Recall my earlier plea, though: pick one system as a “master” system, even among ISO codes. I’m partial to the three-character ISO codes so I’ll use that here.

ISO_3166_1 %>% as_tibble() %>%
# Alpha_2 = iso2c, if you wanted it.
# I want the three-character one.
select(Alpha_3, Name)
#> # A tibble: 249 x 2
#>    Alpha_3 Name
#>    <chr>   <chr>
#>  1 ABW     Aruba
#>  2 AFG     Afghanistan
#>  3 AGO     Angola
#>  4 AIA     Anguilla
#>  5 ALA     Åland Islands
#>  6 ALB     Albania
#>  7 AND     Andorra
#>  8 ARE     United Arab Emirates
#>  9 ARG     Argentina
#> 10 ARM     Armenia
#> # … with 239 more rows


{ISOcodes} does have another data frame for “retired” codes. This is ISO_3166_3 in the {ISOcodes} package. I encourage my student to take stock of how applicable some of these observations are for their particular analysis. My previous point about ISO codes—they don’t neatly communicate a temporal dimension—still holds.

ISO_3166_3 %>% as_tibble() %>%
# Get rid of codes we don't want because we're focusing on three-character
select(-Alpha_4, -Numeric)

A Table of Retired ISO Countries/Observations
ISO (3) Name Date Withdrawn Comment
AFI French Afars and Issas 1977
ANT Netherlands Antilles 1993-07-12
ATB British Antarctic Territory 1979
BUR Burma, Socialist Republic of the Union of 1989-12-05
BYS Byelorussian SSR Soviet Socialist Republic 1992-06-15
CSK Czechoslovakia, Czechoslovak Socialist Republic 1993-06-15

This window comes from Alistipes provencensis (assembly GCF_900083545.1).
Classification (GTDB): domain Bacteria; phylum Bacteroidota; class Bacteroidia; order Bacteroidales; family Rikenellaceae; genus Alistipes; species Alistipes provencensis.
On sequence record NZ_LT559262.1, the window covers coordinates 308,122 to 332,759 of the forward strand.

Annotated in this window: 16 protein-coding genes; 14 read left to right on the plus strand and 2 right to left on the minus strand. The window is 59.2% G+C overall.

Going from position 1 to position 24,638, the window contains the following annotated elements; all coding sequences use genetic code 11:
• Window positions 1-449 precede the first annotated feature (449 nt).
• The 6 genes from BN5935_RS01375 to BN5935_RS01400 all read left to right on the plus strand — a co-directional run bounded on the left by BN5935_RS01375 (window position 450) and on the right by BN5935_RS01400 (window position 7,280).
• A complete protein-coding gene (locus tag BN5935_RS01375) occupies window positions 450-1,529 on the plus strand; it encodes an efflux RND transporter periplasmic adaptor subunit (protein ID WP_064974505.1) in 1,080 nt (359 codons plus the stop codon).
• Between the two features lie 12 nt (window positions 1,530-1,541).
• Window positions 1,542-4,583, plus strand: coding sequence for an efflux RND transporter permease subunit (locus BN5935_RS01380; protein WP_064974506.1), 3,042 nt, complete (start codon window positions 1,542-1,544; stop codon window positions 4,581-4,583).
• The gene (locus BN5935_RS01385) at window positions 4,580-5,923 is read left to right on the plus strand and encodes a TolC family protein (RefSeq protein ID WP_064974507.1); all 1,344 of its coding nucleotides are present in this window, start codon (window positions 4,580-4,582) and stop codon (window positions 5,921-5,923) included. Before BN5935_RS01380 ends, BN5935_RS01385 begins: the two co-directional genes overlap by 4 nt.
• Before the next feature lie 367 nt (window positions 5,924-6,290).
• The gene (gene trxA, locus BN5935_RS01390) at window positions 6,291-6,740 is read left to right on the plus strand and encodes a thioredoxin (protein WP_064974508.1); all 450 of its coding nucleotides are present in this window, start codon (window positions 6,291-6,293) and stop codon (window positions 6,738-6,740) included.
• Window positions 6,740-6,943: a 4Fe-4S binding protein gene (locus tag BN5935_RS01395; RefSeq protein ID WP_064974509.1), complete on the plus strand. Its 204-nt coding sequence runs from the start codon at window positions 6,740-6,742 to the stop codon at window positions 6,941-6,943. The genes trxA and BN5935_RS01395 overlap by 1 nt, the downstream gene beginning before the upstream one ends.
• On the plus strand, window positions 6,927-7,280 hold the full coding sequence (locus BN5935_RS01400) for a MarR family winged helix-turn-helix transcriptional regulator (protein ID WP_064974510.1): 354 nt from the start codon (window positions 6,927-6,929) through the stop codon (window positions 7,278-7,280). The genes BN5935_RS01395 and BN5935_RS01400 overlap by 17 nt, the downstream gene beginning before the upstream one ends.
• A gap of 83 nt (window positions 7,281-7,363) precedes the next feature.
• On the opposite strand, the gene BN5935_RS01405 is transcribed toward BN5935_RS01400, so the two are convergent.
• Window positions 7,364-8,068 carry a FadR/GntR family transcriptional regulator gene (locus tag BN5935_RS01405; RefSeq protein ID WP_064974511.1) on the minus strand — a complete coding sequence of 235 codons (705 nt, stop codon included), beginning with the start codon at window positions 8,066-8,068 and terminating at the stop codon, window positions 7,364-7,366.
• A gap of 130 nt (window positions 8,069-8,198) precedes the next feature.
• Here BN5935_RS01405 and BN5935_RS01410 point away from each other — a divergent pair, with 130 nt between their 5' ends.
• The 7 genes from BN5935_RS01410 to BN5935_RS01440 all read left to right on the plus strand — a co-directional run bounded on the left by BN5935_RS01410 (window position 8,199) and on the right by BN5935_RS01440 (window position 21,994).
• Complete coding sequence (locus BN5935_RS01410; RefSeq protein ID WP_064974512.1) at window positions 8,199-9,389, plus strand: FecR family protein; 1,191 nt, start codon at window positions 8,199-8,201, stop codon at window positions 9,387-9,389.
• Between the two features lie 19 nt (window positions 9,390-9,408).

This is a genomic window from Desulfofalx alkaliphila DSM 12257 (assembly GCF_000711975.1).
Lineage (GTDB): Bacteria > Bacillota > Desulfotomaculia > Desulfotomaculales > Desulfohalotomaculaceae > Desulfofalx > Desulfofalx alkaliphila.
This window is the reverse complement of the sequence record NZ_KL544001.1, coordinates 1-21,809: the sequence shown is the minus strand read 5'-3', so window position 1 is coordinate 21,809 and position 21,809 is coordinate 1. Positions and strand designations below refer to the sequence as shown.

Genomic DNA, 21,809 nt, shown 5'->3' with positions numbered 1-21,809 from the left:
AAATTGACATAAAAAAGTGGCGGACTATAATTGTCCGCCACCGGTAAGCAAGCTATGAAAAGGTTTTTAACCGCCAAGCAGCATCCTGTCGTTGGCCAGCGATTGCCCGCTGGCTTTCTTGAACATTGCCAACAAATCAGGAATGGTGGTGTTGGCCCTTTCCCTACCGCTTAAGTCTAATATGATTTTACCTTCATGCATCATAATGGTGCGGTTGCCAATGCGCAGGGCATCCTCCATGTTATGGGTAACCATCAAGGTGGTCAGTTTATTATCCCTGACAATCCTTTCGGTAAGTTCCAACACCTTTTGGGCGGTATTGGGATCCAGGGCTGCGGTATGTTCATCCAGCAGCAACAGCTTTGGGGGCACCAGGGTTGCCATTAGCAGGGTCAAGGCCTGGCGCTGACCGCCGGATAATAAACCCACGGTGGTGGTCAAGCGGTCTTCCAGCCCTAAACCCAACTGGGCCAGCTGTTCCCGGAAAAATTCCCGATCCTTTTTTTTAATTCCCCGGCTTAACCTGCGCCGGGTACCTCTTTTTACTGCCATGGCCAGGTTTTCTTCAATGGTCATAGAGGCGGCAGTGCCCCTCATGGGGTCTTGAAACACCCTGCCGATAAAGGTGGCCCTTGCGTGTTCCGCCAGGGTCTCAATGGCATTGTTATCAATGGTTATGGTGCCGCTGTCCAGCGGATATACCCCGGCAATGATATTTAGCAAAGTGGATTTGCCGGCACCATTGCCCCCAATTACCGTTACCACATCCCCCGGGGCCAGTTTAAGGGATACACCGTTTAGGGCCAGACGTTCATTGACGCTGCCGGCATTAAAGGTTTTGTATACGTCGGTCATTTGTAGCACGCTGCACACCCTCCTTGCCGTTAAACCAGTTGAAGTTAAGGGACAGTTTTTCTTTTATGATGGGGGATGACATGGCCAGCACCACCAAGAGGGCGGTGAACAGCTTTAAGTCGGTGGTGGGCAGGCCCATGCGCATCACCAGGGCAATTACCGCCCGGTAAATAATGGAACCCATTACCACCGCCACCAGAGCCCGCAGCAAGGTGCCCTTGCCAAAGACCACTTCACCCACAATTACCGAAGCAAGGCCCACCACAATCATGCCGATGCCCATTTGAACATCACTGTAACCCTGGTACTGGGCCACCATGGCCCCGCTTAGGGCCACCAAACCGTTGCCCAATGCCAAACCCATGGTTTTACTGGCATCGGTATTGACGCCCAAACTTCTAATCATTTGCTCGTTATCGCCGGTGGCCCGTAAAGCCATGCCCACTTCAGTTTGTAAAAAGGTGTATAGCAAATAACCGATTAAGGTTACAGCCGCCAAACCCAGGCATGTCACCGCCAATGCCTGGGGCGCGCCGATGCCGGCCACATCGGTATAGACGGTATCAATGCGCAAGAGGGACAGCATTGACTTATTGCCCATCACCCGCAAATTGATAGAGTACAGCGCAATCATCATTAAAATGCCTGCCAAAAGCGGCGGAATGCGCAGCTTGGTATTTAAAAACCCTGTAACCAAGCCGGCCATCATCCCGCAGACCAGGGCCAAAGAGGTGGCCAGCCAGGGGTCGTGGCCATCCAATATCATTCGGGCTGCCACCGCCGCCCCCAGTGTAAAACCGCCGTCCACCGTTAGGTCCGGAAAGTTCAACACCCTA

SCG Serbia and Montenegro 2006-06-05
CTE Canton and Enderbury Islands 1984
DDR German Democratic Republic 1990-10-30
DHY Dahomey 1977
ATF French Southern and Antarctic Territories 1979 now split between AQ and TF
FXX France, Metropolitan 1997-07-14
GEL Gilbert and Ellice Islands 1979 now split into Kiribati and Tuvalu
HVO Upper Volta, Republic of 1984
JTN Johnston Island 1986
MID Midway Islands 1986
NHB New Hebrides 1980
ATN Dronning Maud Land 1983
NTZ Neutral Zone 1993-07-12 formerly between Saudi Arabia and Iraq
PCI Pacific Islands (trust territory) 1986 divided into FM, MH, MP, and PW
PUS US Miscellaneous Pacific Islands 1986
PCZ Panama Canal Zone 1980
RHO Southern Rhodesia 1980
SKM Sikkim 1975
SUN USSR, Union of Soviet Socialist Republics 1992-08-30
TMP East Timor 2002-05-20 was Portuguese Timor
VDR Viet-Nam, Democratic Republic of 1977
WAK Wake Island 1986
YMD Yemen, Democratic, People's Democratic Republic of 1990-08-14
YUG Yugoslavia, Socialist Federal Republic of 1993-07-28
ZAR Zaire, Republic of 1997-07-14

### Create a State-Year Panel of ISO Codes

If I understand these data correctly, the last change to ISO classification (that could pose a problem for merging from a CoW perspective) concerns the separation between Serbia and Montenegro in 2006. Taking this information to heart, let’s assume we wanted a state-year panel based off ISO codes for all ISO observations from 2010 to 2020. Toward that end, we’d do something like this.

ISO_3166_1 %>% as_tibble() %>%
# Alpha_2 = iso2c, if you wanted it.
# I want the three-character one.
select(Alpha_3, Name) %>%
mutate(styear = 2010,
endyear = 2020) %>%
rowwise() %>%
mutate(year = list(seq(styear, endyear))) %>%
unnest(year) %>%
select(-styear, -endyear)
#> # A tibble: 2,739 x 3
#>    Alpha_3 Name   year
#>    <chr>   <chr> <int>
#>  1 ABW     Aruba  2010